Visiting the Windy City? Chicago Architecture Center (CAC) should be high on your list. You probably know its famous Architecture River Cruise, considered one of the top tours in the United States–and the most popular in Chicago.
Founded in 1966, the CAC–formerly the Chicago Architecture Foundation–the original purpose was to save the scheduled demolition of Glessner House, built in 1886 during the Gilded Age. The architects prevailed and decided to continue to educate the public about the value of preservation. The Chicago Architecture Foundation expanded its mission to “inspire people to discover why design matters.”
The first group of 33 docents graduated in 1971, leading walking tours of the city. In 1983, the Chicago Architecture Center wisely launched the first river cruise. In 1992, CAC moved to the lovely Railway Exchange Building (across from the Art Institute), continued to expand tours, open one of the best gift shops in Chicago. Along the way, it outgrew its space. In late August 2018, it moved to a bigger and more beautiful space on the Chicago River (map and directions here) in August 2018.
Good, Better, and Best News
Good: Yes!! You should take the CAC River Cruise! For 1.5 hours, you will see the city from the river that it was founded on. Famous buildings from a different angle…with an expert docent to explain them. Do NOT fall for a cheap imitation. This is the only river cruise you should take. From March-October, with multiple times every day, including twilight tours. You’ll see 50 buildings and learn how Chicago was built–several times, including after Mrs. O’Leary’s cow started the Great Fire in 1871. To not take this tour would be like going to Paris and not visiting the Eiffel Tour.
Better: With every tour, you get a week to visit the CAC’s new exhibits. (Cost without a tour: $12) The new space has room for permanent and temporary exhibits.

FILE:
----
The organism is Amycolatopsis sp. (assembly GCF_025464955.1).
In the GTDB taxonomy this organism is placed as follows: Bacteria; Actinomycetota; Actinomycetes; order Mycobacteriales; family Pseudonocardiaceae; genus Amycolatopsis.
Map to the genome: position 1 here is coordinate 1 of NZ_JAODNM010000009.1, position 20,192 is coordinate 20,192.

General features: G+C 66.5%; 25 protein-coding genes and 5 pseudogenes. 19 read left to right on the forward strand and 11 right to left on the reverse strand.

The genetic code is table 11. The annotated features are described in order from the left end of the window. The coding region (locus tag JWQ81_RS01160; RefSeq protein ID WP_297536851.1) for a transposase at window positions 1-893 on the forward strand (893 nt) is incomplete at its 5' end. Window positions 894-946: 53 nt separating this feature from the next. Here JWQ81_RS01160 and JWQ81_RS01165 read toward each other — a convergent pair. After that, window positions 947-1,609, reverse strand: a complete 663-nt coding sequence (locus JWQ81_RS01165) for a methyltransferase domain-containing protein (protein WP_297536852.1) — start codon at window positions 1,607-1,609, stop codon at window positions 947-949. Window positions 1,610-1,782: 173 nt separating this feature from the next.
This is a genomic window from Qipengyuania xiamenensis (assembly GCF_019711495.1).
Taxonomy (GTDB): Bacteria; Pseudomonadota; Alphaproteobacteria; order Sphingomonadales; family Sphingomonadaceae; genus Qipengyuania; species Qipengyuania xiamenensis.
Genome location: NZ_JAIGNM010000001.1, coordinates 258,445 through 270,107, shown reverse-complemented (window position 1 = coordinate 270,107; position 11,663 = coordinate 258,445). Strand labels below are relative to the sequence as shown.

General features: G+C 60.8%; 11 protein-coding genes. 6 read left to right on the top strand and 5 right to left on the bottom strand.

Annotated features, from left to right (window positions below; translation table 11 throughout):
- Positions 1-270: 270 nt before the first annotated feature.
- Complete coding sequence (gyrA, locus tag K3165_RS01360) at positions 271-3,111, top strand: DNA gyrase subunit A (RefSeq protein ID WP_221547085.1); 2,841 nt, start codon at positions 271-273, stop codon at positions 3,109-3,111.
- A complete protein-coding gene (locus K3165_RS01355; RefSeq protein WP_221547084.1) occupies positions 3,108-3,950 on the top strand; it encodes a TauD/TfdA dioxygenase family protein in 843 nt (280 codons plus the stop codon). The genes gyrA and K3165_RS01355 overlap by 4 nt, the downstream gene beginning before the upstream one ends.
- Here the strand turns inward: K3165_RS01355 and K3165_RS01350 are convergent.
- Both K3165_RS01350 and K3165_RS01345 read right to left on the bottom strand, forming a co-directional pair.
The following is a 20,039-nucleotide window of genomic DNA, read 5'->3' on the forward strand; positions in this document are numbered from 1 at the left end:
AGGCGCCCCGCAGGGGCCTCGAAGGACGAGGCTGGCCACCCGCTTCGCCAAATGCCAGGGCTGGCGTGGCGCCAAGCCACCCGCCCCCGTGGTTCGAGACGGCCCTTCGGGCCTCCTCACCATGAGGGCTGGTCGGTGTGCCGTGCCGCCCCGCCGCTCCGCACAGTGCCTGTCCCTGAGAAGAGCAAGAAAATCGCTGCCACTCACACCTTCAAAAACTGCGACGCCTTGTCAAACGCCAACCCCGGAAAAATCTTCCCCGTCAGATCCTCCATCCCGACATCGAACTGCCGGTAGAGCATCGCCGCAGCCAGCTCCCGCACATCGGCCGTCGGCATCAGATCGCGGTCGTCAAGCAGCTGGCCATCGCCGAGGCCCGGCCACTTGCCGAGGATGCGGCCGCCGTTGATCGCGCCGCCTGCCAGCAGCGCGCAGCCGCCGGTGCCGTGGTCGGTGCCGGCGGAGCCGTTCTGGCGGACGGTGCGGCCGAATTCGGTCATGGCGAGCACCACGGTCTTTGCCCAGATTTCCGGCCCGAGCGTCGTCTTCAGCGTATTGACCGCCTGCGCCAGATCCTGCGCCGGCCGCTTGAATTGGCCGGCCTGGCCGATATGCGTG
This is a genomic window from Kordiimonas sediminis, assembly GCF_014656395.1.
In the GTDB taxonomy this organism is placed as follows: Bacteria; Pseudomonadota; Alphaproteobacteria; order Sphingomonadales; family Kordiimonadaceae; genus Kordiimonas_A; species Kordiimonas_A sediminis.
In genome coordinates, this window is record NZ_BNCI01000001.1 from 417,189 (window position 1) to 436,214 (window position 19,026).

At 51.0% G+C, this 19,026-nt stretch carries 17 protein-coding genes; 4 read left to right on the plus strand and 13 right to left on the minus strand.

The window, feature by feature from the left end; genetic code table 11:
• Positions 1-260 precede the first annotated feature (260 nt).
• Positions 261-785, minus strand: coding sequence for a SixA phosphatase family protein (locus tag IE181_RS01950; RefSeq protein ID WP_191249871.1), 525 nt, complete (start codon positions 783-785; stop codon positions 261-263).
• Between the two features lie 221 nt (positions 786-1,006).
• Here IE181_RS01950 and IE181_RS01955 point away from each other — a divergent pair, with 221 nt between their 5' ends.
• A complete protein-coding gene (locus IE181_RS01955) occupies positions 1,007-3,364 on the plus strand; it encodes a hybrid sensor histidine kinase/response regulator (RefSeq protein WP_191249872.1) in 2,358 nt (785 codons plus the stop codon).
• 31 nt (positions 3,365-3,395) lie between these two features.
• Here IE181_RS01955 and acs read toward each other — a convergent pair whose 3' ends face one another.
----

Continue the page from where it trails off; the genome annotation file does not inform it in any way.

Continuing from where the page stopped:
The original Chicago City Model Experience has been able to expand from the previous location. The model now has over 4,000 buildings from Chicago, with an interactive display. The model is constantly updated: when a new building is approved, CAC gets the design and adds it to the model. A film runs behind the model to explain how the city has grown. Grab a seat and watch the action.
I was dazzled by two exhibits: First, Tall Buildings, which has proportioned models of the world’s tallest structures, along with information about them, and their architects. Chicago is the birthplace of the skyscraper, and they have grown phenomenally.
Second, a somewhat mind-boggling exhibit of the world in 2050. The planet is moving to urban settings. Chicago will have over 14 million people. New York City: 27 million. Mumbai: 44 million. How will they handle the influx? Where will people live? How will they get around? Where will food come from? The exhibit shows what will need to happen by then. Very thought-provoking.
Volunteers are on hand to answer questions and explain the exhibits. These folks are intensely trained and have to pass an examination before they can set foot on the floor. Ask them anything.
Best: Over 85 tours! After you “conquer” the river, dig a little deeper. This is where the good stuff is. Visit a neighborhood. Hop on the “L” to see more buildings. Learn about the artists and architects: Tiffany, Sullivan, Wright. Tour a single building. Walk Millennium Park. Taste the food that we still love from the 1893 Columbia Exposition.
CAC has never-ending stories about the sites and how they fit into the Chicago story. Don’t limit yourself to the river, as great as it is. Did you know there’s an underground five-mile Pedway? That Millennial Park is built on heavy-duty Styrofoam? That the Palmer House is the nation’s longest running hotel?
Don’t cheat yourself. If you’re coming to Chicago, check out the schedule. And if you live anywhere near Chicago, you should be a member. All the tours–well, most of them–are free!
More about Chicago? Sure!